FLINT WATER CRISIS - Official didn't report disease outbreak in Flint

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FLINT, Mich. (AP) -- 12:50 p.m.
A former Michigan state official acknowledges in a plea deal that she was aware of dozens of cases of Legionnaires' disease in the Flint area two years ago but didn't report it to the general public.
Michigan's former state epidemiologist, Corrine Miller, entered a no-contest plea Wednesday to a misdemeanor count of neglect of duty in connection to the outbreak and the investigation into lead-contaminated water in Flint.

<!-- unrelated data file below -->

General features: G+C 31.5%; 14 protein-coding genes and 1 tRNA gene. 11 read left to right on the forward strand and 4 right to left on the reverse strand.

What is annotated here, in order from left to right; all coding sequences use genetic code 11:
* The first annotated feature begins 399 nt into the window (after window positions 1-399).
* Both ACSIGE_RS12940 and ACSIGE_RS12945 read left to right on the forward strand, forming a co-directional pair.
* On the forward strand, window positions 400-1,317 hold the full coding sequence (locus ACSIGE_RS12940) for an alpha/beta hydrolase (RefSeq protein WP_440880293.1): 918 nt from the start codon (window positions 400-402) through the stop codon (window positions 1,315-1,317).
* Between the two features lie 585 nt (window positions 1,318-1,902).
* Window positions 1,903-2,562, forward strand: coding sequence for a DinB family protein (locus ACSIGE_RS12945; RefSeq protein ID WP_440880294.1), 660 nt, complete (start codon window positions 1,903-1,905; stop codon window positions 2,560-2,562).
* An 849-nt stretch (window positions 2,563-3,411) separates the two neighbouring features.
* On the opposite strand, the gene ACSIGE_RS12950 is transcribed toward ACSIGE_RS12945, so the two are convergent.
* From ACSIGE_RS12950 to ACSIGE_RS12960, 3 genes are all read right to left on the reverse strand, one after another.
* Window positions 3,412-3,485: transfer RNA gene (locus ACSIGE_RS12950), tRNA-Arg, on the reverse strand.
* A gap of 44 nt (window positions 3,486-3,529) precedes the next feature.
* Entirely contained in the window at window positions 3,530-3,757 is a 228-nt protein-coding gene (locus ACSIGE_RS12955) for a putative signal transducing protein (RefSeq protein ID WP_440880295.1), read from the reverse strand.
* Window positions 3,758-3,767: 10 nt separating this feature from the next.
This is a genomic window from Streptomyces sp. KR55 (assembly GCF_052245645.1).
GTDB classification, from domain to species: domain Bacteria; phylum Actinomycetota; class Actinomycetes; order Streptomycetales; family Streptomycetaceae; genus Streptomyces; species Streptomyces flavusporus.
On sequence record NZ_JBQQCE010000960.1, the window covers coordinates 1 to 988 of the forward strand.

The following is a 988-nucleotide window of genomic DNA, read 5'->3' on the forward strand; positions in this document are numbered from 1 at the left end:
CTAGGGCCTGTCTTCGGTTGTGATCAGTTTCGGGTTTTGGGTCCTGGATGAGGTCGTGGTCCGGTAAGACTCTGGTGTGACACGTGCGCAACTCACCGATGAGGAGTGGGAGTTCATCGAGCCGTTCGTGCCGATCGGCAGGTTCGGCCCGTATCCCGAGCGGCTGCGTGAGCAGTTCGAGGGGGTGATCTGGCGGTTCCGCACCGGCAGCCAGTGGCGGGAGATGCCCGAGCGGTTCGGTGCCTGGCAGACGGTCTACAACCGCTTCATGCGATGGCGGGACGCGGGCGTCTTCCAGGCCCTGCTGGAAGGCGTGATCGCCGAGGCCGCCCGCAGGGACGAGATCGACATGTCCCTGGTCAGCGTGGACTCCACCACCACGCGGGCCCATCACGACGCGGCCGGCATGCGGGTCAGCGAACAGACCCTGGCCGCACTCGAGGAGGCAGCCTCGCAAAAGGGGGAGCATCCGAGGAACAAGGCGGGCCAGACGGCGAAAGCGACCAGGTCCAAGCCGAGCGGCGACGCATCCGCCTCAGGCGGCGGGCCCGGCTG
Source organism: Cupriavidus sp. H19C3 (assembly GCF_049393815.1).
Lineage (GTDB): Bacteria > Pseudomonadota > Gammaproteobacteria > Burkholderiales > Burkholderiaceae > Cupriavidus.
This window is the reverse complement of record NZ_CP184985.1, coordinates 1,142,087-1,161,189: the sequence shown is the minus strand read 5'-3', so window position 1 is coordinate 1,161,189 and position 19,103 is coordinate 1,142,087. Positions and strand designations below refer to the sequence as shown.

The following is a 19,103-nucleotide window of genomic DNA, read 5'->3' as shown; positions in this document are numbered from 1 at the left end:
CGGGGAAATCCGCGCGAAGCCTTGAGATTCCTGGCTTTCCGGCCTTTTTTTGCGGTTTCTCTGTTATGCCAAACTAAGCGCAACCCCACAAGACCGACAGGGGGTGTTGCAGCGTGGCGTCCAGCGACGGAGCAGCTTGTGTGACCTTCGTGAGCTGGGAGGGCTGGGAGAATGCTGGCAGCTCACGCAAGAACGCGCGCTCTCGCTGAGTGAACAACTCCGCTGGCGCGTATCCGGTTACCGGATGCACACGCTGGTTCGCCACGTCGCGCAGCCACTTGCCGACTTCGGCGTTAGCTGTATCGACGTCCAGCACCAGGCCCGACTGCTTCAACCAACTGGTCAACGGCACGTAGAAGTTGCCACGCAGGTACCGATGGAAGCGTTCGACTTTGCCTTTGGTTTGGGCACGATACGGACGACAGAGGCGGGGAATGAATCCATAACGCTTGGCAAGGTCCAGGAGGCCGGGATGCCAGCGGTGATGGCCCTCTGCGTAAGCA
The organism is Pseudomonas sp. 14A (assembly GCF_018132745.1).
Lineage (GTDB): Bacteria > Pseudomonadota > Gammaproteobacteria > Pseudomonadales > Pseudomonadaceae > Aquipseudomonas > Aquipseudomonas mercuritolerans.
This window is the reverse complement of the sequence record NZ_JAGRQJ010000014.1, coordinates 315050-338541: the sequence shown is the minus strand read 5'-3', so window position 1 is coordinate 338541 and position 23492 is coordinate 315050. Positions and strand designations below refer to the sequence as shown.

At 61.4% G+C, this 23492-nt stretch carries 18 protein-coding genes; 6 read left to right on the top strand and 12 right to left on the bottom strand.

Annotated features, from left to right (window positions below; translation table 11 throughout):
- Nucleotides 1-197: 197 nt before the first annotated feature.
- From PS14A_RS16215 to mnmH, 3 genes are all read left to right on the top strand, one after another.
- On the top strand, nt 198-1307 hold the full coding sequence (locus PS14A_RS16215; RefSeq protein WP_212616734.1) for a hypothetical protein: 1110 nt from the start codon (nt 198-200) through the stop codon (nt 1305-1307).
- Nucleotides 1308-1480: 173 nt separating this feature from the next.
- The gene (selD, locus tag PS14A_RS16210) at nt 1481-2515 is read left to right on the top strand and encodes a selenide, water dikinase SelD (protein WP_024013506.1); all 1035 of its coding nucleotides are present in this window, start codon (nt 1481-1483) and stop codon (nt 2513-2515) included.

The city started using the Flint River as its water source to save money in 2014. A definitive connection between the corrosive water and Legionnaires' has not been made, but many experts believe it likely was the cause. At least 91 Legionnaires' cases were detected in 2014 and 2015.
No explanation is given in the plea deal as to why the cases weren't publicly reported.
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